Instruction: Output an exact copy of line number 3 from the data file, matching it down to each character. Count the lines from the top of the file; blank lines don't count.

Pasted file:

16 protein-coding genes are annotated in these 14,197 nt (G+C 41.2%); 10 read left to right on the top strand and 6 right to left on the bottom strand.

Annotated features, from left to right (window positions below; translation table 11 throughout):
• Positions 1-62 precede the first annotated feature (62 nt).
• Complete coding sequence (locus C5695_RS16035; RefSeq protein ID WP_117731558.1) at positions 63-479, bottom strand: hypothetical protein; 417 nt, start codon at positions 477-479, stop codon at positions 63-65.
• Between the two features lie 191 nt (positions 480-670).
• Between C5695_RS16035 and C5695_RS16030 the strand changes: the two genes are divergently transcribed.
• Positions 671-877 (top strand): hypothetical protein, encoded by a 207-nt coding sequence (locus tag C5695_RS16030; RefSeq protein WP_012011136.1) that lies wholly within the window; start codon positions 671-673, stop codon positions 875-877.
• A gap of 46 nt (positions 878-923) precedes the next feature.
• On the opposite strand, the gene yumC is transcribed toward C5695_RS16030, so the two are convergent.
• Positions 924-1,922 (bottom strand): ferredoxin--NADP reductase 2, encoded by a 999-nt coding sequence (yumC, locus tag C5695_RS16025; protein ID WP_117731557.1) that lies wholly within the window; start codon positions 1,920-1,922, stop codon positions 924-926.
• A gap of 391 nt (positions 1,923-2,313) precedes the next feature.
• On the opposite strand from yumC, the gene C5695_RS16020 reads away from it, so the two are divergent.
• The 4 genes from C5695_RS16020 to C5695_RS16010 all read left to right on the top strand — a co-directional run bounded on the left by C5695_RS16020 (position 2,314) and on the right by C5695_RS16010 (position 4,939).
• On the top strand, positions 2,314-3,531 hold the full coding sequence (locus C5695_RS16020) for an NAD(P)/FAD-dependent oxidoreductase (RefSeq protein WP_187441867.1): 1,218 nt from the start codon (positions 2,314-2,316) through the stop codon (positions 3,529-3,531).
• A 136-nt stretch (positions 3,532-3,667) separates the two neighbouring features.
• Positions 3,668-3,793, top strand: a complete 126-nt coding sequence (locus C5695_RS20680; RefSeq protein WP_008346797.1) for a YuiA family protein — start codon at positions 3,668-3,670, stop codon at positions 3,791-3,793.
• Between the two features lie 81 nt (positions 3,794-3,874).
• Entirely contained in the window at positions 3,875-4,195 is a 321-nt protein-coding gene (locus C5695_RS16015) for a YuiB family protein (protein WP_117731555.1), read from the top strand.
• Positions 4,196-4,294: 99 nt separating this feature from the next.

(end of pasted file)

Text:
• Positions 1-62 precede the first annotated feature (62 nt).